1. Excise Duty Act: This was reviewed to increase the excise duty for some commodities to conform with ECOWAS protocols and also expand the basket of goods under this act. 
  2. Energy Sector Recovery Levy: This levy imposes a levy of 20 pesewas per litre on Petrol and diesel and 18 pesewas per kilogram on LPG, and a sanitation and pollution levy of 10 pesewas per litre on Petrol and Diesel. 
  3. Income Tax: This indicates a tax rebate of 30% on the income tax liability of individuals operating in specific sectors of the economy. Some of these sectors are education, travel, and tours among others. 
  4. Electronic transaction levy: This levy was initially a 1.5% charge on all electronic transactions above a threshold of GHs 100.00 which was reviewed to 1% after concerns were raised. This was to be spearheaded by the Ghana Revenue Authority. With the aim of increasing internal revenue, the levy failed to achieve its purpose in the first few months. 
  5. The financial sector recovery levy: This indicates a 5% on the profits before tax made by the financial institutions (banks). 
  6. Penalty and interest waiver Act: This represents a waiver of penalties and interests on accumulated arrears up to December 2020 for persons who make arrangements to pay the principal tax. 
  7. Covid-19 Health Recovery Levy: This is a levy introduced to be charged on the supply of goods and services and imports to raise revenue to support Covid-19 expenditures and to provide for related matters. 
  8. Minimum Chargeable Income: This is a turnover tax of 5% applicable to businesses declaring losses consistently for the past 5 years but is inapplicable to farming businesses and businesses in their 5 years of operation.
  9. Growth and Sustainability levy: This levy is imposed on the profit before tax or the gross production of certain companies and institutions. The percentage change varies from company to company following the category they fall under.
  10. Increased in Special Elected Rate for Gifts and Gains: This was initially pegged at 15% which was revised to 25%. 
  11. Changes in Motor Vehicle Benefit for Employees: The taxable cap of motor vehicle benefits for employees. 
  12. Withholding tax on Realization of Assets and Liabilities: A new withholding tax of 3% for residents and 10% for non-residents applies on the consideration received on the realization of assets and liabilities.
  13. Increased Marginal Income Tax Rate for Individuals: The Income tax rate for individuals was between 25% and 30%. This was marginally increased to 35% on the chargeable income of individuals exceeding GHs 600,000 per annum.
  14. New Income Tax on Companies Lotteries, Betting, and Games of Chances: This comes with a 20% tax rate on companies involved in these activities. 
  15. Pension-Related Tax Exemption for 2023:
  16. New Tax Return for Realization of Assets and Liabilities:
  17. Unified Loss Carry Forward Position: All businesses can now carry their losses for a maximum of 5 years which initially used to be 3 years for some priority businesses.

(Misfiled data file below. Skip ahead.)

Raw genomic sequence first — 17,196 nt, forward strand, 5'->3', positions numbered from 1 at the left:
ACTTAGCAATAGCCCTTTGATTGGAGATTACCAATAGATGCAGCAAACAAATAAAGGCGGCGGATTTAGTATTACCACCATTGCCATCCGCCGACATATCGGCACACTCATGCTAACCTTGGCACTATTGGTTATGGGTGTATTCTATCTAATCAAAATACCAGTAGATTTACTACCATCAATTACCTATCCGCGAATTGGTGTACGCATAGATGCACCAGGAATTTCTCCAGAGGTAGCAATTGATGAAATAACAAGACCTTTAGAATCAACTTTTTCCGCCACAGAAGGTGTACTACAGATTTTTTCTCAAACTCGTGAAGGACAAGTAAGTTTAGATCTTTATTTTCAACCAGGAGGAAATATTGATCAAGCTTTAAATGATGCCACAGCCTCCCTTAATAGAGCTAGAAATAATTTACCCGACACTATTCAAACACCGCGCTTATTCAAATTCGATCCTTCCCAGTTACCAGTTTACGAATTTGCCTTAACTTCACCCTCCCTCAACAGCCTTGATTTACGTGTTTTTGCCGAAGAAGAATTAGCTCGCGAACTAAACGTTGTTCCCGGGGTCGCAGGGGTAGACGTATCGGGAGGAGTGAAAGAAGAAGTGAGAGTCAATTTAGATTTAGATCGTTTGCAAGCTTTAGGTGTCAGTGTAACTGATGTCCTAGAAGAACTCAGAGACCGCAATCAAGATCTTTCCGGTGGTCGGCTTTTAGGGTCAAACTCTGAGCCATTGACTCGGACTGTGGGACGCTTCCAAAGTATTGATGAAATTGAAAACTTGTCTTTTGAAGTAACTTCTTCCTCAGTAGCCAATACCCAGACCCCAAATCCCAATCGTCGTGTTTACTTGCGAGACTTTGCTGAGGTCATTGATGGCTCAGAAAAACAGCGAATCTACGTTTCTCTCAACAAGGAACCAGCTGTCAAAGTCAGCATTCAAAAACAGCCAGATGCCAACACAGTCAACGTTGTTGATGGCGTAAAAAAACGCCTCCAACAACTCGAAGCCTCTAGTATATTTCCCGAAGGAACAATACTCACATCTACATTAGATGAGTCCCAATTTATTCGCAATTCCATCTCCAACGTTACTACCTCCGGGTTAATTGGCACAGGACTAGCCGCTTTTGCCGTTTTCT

18. Foreign Exchange loss: Foreign exchange losses will only be allowable deductions if they are realized. Losses of a capital nature will not be allowed as a deduction but can be added to the cost of an asset. However, both exchange rate and gains were excluded until they became realized. 
  19. Withholding tax on winnings on betting, lottery, and games of chances: This comes with a 10% withholding tax on winnings on betting, lottery, and games of chances. This was a new tax introduced as a result of an identified expansion in this field by the authorities. These activities are seen as investments. This tax charge does not have any exemptions. This makes the rate too high. 

Livingcost.org has ranked Ghana 186th out of a total of 197 countries on the basis of cost of living. The average salary of a Ghanaian after tax can cover living expenses for just 0.7 months. The inflationary rate of Ghana is on the rise which can be attributed to an increase in the tax base of some already existing taxes and the introduction of new taxes which basically affect the prices of goods and services. 

It is important to note that among the abolished taxes, some are reintroduced at a higher cost. For instance, VAT on lotto stakes was removed only to be reintroduced as a withholding tax on winnings on betting, lottery, and games of chance. In effect, the reintroduction has included betting and all games of changes that were not taxed previously.

Can this be evident enough to conclude that the NPP government’s campaign promise to reduce taxes in order to create a breathing space for Ghanaian citizens has failed deception?

Article by

Asamoah Kwaku Junior

He has a degree in Economics and researcher at the Center for Economic Freedom Policy & Development at YAFO Institute. He is also the Development Manager at the Institute and liaises with the entire team to oversee growth projects by creating development plans and identifying market opportunities.